Contemporary books discussions at the Bettendorf Library


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Posted Online: Nov. 15, 2012, 1:23 pm
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Press release submitted by Bettendorf Library




On Wednesday, November 28, at 1:00 P.M. in the Bettendorf Public Library, there will be a Civil War Sesquicentennial discussion of "Mrs. Lincoln and Mrs. Keckly: The Remarkable Story of a Friendship Between a First Lady and a Former Slave" by Jennifer Fleischner led by QC Times reporter and Civil War buff Don Doxsie. At 7:00 p.m. librarian Hedy Hustedde will lead a discussion of the novel "Caleb's Crossing" by Geraldine Brooks. Brooks, who spoke recently at a Women's Connection of the Quad-Cities dinner, was inspired by the true story of the first Native American to graduate from Harvard College in the 1600s. Both books are available for loan at the previous month's discussion and after that on a first-come basis at the Information Desk. New members are always welcome.




















 



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  Today is Wednesday, July 30, the 211th day of 2014. There are 154 days left in the year.
1864 -- 150 years ago: After Sept. 1, every small box of matches will be required to have a 3 cent duty Lincoln stamp on it, and every large box will be one cent for every 100 matches.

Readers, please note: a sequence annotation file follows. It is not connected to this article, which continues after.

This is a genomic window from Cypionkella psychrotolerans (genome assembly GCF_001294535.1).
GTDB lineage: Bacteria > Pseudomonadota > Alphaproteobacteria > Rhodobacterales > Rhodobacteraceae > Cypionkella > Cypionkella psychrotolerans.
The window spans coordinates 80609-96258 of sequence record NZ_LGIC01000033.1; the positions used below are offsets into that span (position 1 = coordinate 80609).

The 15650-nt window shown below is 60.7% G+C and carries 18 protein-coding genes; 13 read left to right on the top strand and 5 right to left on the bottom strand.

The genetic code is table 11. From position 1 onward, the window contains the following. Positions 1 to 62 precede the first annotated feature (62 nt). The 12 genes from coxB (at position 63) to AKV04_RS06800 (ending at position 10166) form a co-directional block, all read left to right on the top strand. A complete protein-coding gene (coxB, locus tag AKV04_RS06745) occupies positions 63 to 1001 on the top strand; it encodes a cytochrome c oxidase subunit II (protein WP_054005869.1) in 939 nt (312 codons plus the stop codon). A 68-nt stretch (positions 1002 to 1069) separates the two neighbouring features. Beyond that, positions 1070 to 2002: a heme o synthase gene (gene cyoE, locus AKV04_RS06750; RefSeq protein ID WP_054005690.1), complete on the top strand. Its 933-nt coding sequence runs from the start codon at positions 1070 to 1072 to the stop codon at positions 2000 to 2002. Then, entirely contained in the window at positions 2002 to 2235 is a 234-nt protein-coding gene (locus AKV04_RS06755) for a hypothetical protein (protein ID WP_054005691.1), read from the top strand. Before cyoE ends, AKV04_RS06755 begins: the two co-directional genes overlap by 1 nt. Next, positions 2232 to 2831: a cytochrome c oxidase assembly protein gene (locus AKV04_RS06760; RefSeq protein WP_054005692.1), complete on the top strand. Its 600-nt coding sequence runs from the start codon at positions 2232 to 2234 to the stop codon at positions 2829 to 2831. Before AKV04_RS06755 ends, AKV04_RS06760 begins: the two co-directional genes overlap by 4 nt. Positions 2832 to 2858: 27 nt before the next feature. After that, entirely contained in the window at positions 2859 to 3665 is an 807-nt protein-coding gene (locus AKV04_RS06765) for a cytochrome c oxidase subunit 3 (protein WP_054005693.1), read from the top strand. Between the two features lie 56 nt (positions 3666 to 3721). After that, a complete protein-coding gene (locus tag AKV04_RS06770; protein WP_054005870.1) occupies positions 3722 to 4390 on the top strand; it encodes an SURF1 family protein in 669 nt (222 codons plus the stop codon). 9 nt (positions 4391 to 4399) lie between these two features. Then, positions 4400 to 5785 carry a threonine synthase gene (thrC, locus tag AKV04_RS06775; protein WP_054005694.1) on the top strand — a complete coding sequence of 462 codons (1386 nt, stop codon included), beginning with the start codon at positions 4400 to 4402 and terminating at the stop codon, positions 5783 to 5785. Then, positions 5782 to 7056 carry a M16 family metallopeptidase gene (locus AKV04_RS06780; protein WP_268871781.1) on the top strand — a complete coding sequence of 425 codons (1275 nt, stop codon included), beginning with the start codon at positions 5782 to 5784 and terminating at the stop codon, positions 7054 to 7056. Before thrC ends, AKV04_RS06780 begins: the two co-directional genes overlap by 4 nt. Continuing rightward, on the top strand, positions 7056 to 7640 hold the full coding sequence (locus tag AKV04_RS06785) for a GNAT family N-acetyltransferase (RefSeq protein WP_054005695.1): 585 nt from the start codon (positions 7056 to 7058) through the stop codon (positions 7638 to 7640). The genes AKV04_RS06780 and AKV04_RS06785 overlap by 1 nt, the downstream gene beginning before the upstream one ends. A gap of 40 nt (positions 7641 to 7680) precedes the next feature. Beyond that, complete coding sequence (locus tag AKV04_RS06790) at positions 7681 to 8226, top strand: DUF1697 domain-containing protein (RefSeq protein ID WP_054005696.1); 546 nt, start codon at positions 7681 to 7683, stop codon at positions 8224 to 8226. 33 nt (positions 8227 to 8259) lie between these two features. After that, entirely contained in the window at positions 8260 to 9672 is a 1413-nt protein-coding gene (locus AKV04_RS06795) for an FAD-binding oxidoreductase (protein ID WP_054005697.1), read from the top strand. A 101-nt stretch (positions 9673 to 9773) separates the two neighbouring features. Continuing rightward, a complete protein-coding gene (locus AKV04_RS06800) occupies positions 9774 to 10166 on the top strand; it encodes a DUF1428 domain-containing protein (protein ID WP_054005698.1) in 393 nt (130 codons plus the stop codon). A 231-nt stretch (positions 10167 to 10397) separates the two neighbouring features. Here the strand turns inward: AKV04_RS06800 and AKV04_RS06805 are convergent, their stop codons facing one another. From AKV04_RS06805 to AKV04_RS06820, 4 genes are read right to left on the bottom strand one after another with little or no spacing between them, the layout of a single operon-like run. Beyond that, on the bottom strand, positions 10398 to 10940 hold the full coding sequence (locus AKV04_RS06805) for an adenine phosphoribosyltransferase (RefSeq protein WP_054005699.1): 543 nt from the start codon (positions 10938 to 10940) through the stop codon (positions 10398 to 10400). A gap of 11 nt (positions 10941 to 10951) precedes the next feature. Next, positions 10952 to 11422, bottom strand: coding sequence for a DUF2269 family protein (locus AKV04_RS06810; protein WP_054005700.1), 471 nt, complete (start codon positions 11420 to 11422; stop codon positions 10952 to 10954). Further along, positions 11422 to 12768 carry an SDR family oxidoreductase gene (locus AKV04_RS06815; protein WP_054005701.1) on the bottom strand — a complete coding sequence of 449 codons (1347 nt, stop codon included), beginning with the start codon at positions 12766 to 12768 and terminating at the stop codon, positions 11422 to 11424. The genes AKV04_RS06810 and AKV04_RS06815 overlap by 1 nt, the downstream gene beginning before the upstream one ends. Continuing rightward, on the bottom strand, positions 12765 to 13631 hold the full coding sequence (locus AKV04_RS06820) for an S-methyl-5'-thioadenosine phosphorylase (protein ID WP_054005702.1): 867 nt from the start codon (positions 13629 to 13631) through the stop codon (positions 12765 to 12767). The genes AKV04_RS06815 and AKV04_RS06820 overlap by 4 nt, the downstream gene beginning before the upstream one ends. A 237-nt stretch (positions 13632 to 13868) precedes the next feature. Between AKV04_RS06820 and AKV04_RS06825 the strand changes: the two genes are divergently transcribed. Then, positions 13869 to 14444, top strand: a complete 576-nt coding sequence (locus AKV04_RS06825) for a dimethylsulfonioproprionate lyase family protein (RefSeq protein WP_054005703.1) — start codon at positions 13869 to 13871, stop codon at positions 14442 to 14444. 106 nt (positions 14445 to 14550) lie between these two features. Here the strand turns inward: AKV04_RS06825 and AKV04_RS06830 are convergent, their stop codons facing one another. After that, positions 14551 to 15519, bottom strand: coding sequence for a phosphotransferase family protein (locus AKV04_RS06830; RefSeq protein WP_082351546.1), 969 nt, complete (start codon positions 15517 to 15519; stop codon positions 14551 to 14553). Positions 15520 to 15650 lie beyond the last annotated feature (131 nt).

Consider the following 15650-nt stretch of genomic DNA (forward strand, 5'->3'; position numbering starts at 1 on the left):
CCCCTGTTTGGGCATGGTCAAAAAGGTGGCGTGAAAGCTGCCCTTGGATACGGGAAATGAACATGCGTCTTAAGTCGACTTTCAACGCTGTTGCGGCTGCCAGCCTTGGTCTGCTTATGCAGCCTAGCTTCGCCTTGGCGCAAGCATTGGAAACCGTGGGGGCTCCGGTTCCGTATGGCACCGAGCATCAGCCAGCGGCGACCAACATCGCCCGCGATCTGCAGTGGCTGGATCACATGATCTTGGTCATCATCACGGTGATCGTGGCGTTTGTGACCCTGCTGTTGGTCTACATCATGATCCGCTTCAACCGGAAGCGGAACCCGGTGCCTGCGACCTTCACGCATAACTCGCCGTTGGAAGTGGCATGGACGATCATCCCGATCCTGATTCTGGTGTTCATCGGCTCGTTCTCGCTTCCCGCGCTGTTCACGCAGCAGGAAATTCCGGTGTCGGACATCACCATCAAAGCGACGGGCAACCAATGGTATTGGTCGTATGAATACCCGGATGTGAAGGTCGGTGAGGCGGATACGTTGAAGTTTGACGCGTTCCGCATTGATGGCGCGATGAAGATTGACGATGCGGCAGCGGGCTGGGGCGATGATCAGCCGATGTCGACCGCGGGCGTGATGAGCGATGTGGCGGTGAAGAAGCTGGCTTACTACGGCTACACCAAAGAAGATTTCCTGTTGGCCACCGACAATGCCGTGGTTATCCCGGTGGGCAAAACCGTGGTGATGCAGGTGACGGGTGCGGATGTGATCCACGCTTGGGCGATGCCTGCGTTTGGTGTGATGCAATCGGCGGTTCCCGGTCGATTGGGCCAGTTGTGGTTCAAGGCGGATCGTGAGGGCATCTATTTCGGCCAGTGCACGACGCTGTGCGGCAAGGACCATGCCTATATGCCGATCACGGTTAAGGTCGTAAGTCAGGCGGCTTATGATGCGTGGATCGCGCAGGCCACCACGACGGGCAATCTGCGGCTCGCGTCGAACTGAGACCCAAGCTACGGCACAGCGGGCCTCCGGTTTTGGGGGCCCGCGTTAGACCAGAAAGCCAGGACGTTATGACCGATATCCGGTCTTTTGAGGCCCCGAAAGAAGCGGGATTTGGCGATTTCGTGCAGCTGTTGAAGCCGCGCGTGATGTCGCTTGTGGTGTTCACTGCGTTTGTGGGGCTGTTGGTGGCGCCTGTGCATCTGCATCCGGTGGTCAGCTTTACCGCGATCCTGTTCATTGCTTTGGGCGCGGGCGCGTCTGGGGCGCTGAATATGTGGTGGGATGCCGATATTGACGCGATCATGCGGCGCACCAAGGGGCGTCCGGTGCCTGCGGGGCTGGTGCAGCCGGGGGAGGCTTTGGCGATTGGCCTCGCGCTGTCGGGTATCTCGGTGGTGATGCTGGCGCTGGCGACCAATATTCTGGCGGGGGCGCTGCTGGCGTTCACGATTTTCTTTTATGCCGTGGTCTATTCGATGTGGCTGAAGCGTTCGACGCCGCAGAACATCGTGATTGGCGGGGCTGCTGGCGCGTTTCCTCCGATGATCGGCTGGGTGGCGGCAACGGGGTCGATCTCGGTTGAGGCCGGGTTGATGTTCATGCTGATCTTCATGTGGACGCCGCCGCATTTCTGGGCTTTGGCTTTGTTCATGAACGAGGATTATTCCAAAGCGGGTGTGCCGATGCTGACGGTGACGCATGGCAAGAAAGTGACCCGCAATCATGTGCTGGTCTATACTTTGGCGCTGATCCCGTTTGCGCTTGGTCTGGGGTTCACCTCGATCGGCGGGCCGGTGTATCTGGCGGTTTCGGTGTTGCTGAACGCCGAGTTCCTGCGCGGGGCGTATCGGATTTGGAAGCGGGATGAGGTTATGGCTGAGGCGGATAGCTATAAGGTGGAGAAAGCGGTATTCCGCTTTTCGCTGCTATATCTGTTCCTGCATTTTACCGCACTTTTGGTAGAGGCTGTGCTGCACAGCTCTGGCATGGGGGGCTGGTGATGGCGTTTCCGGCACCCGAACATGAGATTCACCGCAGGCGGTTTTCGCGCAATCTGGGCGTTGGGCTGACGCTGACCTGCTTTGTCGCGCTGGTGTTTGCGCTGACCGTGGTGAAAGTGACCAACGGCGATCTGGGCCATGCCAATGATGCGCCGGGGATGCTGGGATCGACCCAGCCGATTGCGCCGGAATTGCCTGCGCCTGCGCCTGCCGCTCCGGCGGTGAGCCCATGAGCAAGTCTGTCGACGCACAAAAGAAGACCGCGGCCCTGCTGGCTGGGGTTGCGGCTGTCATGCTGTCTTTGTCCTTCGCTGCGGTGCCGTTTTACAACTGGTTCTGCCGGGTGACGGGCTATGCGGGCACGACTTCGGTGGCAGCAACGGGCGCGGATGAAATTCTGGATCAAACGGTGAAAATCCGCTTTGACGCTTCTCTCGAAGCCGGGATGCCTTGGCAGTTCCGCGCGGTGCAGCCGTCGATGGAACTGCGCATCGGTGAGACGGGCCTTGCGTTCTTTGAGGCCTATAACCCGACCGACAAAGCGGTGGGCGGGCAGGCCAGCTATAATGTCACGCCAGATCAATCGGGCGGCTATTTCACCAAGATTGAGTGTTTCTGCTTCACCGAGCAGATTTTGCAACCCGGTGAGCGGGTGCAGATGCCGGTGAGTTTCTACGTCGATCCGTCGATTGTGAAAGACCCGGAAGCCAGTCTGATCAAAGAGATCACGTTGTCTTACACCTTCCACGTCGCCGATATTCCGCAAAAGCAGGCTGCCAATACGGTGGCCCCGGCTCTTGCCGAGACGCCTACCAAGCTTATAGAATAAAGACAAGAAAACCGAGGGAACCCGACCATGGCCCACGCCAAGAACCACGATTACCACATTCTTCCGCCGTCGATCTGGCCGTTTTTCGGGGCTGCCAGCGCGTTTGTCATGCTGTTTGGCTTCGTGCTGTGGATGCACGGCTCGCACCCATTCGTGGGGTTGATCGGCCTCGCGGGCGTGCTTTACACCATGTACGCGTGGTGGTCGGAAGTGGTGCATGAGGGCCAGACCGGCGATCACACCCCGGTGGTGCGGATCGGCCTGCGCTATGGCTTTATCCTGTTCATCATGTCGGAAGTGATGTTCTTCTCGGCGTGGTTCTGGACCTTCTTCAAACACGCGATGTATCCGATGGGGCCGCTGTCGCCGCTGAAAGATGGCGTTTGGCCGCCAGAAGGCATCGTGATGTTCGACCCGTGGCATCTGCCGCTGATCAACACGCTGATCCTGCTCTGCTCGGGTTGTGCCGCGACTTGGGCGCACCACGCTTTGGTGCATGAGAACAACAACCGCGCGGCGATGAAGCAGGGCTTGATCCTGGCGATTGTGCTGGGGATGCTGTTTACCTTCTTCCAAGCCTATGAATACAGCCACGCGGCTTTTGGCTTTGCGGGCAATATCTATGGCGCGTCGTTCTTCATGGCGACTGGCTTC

1889 -- 125 years ago: Rock Island residents had contributed a total of $1,293 to the American Red Cross for the Johnstown flood relief fund.
1914 -- 100 years ago: Capt. Clark Means, new darkhorse twirler for the ARGUS staff, was in great form in his initial contest as a mound laborer. The result was that THE ARGUS trimmed the Union 6-5.
1939 -- 75 years ago: Hunter and Humprey Moody, young Decatur, Ill, brothers, lack only a few hours of establishing a new world light plane endurance record.
1964 -- 50 years ago: Gates of the 110th annual Mercer County Fair swing open tonight at Aledo for a full week of day and night activity. More that $36,000 will be paid in premiums and race purses.
1989 -- 25 years ago: The baseball field carved out of the cornfield near Dyersville, Iowa, continues to keep dreams alive for hundreds of visitors. Tourists from 26 state and France have visited Dan Lansing's farm to see the baseball diamond seen in the hit movie "Field of Dreams."






(More History)